William Hill has failed in its judicial review claim against the Horserace Betting Levy Board’s decision not to impose the levy on betting exchange users.
Hill’s brought the claim last September with the British Horseracing Association (BHA) after the Horserace Betting Levy Board (HBLB) concluded at its June board meeting that exchange users who carried on a business were not bookmakers within the terms of the Betting, Gaming and Lotteries Act. The 1963 law defines a bookmaker as someone who” carries on, whether occasionally or regularly, the business of receiving or negotiating bets …”, and therefore were not subject to the Levy.
While William Hill’s counsel argued in the judicial review hearing in the High Court that exchange users “receive” bets and in instances that they where they were in business they would be “bookmakers” and therefore subject to the Levy, Lord Justice Stanley Burnton this morning ruled in favour of the HRLB and “interested party” Betfair. The BHA withdrew from the action earlier this month, leaving Hill’s to fight on alone, when Betfair agreed a £40m deal with British racing.
The Lord Justice stated: “The question posed by the statute is not whether, in the course of a business, a person receives bets. The question is whether he carries on the business of receiving bets. Someone who operates a betting shop, or who has a stand at a race meeting, receives bets there. His business is that of receiving bets. The person who operates through a betting exchange may in the course of doing so find himself receiving a bet. But he does not carry on the business of receiving bets. He is not a bookmaker. It follows that he is not liable to pay the levy.
Hill’s lawyers Olswang said following the ruling today that the Lord Justice’s distinction between whether a person received bets in the course of a business or carried on the business of receiving bets was “confusing”, and left the position of traditional bookmakers on exchanges unclear. David Zeffman said an appeal was “the only means of clarifying these uncertainties”. However, it is now understood that Hill’s was refused leave to appeal.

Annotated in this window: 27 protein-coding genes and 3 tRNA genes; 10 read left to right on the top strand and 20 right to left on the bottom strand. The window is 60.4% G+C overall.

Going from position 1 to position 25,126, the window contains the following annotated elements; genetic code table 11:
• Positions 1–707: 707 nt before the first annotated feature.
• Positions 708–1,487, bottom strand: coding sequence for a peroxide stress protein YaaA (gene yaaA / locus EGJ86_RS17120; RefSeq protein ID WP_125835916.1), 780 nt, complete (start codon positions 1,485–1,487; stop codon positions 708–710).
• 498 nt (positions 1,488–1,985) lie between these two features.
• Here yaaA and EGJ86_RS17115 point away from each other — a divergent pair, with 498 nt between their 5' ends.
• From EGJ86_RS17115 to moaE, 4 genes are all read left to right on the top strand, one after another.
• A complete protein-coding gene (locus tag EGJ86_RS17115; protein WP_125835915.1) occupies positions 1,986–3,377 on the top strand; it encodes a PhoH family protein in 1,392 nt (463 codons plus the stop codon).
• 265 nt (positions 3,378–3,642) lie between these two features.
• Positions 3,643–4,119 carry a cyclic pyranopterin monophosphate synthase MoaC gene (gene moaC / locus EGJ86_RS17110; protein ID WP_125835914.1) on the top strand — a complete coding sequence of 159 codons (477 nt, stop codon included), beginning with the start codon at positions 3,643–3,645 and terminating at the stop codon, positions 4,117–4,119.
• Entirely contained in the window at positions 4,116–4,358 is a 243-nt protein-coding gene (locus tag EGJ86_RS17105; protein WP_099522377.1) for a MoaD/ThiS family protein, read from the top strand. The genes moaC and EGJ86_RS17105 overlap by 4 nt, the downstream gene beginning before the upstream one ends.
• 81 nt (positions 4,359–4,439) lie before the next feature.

A triumphant Betfair today welcomed the High Court ruling, that it said “vindicated” its position by affirming its customers were no more liable to pay the Levy those of any other online betting operator.
In reference to William Hill not being liable for the levy on its online business, Betfair’s chief legal and regulatory affairs officer Martin Cruddace said: “The savings made by William Hill through Levy avoidance may help fund poorly advised legal challenges such as this one, but I would suggest that their resources would be better spent working with British Racing to reach a commercial agreement in a similar vein to the one Betfair recently signed with the sport.”
Bookmakers agreed last year under the terms of the 51st annual levy scheme to pay £72.4m to UK horse racing in the financial year starting 1st April 2012, with William Hill, Ladbrokes and Coral committed to £45m between them and Betfair, whose exchange-based business model falls outside the current remit of the levy, volunteering to provide £6.5m, the latter now offset against the payments due under its new commercial agreement with British Racing, consisting of the BHA, the Racecourse Association and the Horsemen’s Group.
BHA chairman Paul Roy has consistently argued that the re-location of most of the industry offshore to Gibraltar in recent years is costing the industry vital revenues necessary for its survival.